By Laura Barron-Lopez - 12/28/13 02:38 PM EST
Policies surrounding climate change are poised to heat up in 2014 as major aspects of President Obama's climate plan come to fruition.
The Environmental Protection Agency is expected to announce historic final standards aimed at curbing carbon emissions from the nation's power plants in June, but not before lawmakers and industry groups give their two cents on the issue.
Sen. David Vitter (R-La.), who sits on the Senate Environment and Public Works Committee (EPW), and Rep. Lamar Smith (R-Texas), chairman of the House Science, Space, and Technology Committee, blasted the administration and EPA consistently throughout 2013 on the "faulty" science behind the new climate regulations and a "lack of transparency."
Vitter said in his year-end review of Obama's Climate Action Plan that Republicans on EPW will continue to push for oversight hearings on the administration's climate agenda in 2014.
Vitter touts on his website that his specific focus on energy issues includes "shedding light on EPA overregulation that is crushing jobs and preventing a strong economic recovery."
He will get his chance to assail federal officials when the environment committee holds climate change hearings. According to a congressional source, Sen. Barbara Boxer (D-Calif.), EPW chairwoman, will announce the first hearing, on the president's climate agenda, for Jan. 16.
Also, expect noise from oil groups and environmentalists in 2014 as the State Department's final environmental impact statement on the proposed Keystone XL pipeline is due to be released in the coming weeks.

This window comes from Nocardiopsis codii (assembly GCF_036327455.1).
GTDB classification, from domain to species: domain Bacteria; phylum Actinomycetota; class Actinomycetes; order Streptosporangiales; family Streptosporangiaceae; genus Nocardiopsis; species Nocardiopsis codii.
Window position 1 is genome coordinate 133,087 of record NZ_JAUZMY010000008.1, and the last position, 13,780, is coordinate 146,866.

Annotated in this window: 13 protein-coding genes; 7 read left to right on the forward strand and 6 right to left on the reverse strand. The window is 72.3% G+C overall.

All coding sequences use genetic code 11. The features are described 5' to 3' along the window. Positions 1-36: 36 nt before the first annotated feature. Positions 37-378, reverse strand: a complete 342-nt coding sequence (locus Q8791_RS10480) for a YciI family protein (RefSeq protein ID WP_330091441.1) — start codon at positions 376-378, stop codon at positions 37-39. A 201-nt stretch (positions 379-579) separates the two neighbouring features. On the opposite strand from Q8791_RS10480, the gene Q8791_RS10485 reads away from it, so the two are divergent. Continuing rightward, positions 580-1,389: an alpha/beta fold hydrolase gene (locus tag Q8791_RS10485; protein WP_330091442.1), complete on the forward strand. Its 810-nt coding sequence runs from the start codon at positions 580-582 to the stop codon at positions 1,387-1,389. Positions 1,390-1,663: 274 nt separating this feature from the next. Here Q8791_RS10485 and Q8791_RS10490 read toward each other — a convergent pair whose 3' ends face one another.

The debate surrounding Keystone XL can hurt Obama's climate agenda if he goes against his promise to reject the pipeline, and it is found to significantly contribute to carbon emissions.
As the U.S. attempts to lead other nations toward strong climate standards, the expansion of oil explorations in the Arctic will be a prime subject of debate in 2014.
As for the rest of the Senate's agenda in early 2014, EPW plans to tackle chemical safety, oversight of the Nuclear Regulatory Commission, and oversight of the renewable fuel mandate, among other issues.
The Senate Energy and Natural Resources Committee's top three priorities include a markup on the nuclear waste bill introduced by a bipartisan group of senators in April, and bringing back the Shaheen-Portman energy efficiency bill, an aide to committee Chairman Ron Wyden (D-Ore.) said.